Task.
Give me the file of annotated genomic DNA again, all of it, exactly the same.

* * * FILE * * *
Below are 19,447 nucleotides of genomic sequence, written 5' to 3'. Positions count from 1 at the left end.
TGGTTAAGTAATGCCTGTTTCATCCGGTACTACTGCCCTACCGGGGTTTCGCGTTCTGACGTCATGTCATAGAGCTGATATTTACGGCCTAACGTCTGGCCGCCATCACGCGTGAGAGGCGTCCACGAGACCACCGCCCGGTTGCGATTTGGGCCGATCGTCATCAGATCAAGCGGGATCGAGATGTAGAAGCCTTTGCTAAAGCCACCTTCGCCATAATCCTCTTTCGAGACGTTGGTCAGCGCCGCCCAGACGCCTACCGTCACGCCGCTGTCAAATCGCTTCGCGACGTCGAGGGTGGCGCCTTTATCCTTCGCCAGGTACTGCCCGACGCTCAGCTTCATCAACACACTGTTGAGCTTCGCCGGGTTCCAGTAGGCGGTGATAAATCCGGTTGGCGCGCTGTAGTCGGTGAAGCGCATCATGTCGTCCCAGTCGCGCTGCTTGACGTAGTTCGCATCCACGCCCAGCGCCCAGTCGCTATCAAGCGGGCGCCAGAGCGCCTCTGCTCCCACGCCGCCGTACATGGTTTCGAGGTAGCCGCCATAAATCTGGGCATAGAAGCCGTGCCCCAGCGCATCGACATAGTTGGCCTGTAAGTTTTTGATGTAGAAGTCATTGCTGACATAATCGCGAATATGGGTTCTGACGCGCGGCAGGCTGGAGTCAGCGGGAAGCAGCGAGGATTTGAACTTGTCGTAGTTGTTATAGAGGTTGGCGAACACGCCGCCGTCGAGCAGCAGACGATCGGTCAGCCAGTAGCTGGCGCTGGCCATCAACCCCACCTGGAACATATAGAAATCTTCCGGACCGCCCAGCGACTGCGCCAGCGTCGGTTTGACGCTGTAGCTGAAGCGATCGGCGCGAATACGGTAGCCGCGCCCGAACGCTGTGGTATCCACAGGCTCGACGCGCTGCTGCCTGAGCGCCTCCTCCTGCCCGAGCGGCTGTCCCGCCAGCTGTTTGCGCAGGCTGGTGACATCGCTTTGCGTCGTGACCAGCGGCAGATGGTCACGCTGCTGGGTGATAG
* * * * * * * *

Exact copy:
Below are 19,447 nucleotides of genomic sequence, written 5' to 3'. Positions count from 1 at the left end.
TGGTTAAGTAATGCCTGTTTCATCCGGTACTACTGCCCTACCGGGGTTTCGCGTTCTGACGTCATGTCATAGAGCTGATATTTACGGCCTAACGTCTGGCCGCCATCACGCGTGAGAGGCGTCCACGAGACCACCGCCCGGTTGCGATTTGGGCCGATCGTCATCAGATCAAGCGGGATCGAGATGTAGAAGCCTTTGCTAAAGCCACCTTCGCCATAATCCTCTTTCGAGACGTTGGTCAGCGCCGCCCAGACGCCTACCGTCACGCCGCTGTCAAATCGCTTCGCGACGTCGAGGGTGGCGCCTTTATCCTTCGCCAGGTACTGCCCGACGCTCAGCTTCATCAACACACTGTTGAGCTTCGCCGGGTTCCAGTAGGCGGTGATAAATCCGGTTGGCGCGCTGTAGTCGGTGAAGCGCATCATGTCGTCCCAGTCGCGCTGCTTGACGTAGTTCGCATCCACGCCCAGCGCCCAGTCGCTATCAAGCGGGCGCCAGAGCGCCTCTGCTCCCACGCCGCCGTACATGGTTTCGAGGTAGCCGCCATAAATCTGGGCATAGAAGCCGTGCCCCAGCGCATCGACATAGTTGGCCTGTAAGTTTTTGATGTAGAAGTCATTGCTGACATAATCGCGAATATGGGTTCTGACGCGCGGCAGGCTGGAGTCAGCGGGAAGCAGCGAGGATTTGAACTTGTCGTAGTTGTTATAGAGGTTGGCGAACACGCCGCCGTCGAGCAGCAGACGATCGGTCAGCCAGTAGCTGGCGCTGGCCATCAACCCCACCTGGAACATATAGAAATCTTCCGGACCGCCCAGCGACTGCGCCAGCGTCGGTTTGACGCTGTAGCTGAAGCGATCGGCGCGAATACGGTAGCCGCGCCCGAACGCTGTGGTATCCACAGGCTCGACGCGCTGCTGCCTGAGCGCCTCCTCCTGCCCGAGCGGCTGTCCCGCCAGCTGTTTGCGCAGGCTGGTGACATCGCTTTGCGTCGTGACCAGCGGCAGATGGTCACGCTGCTGGGTGATAG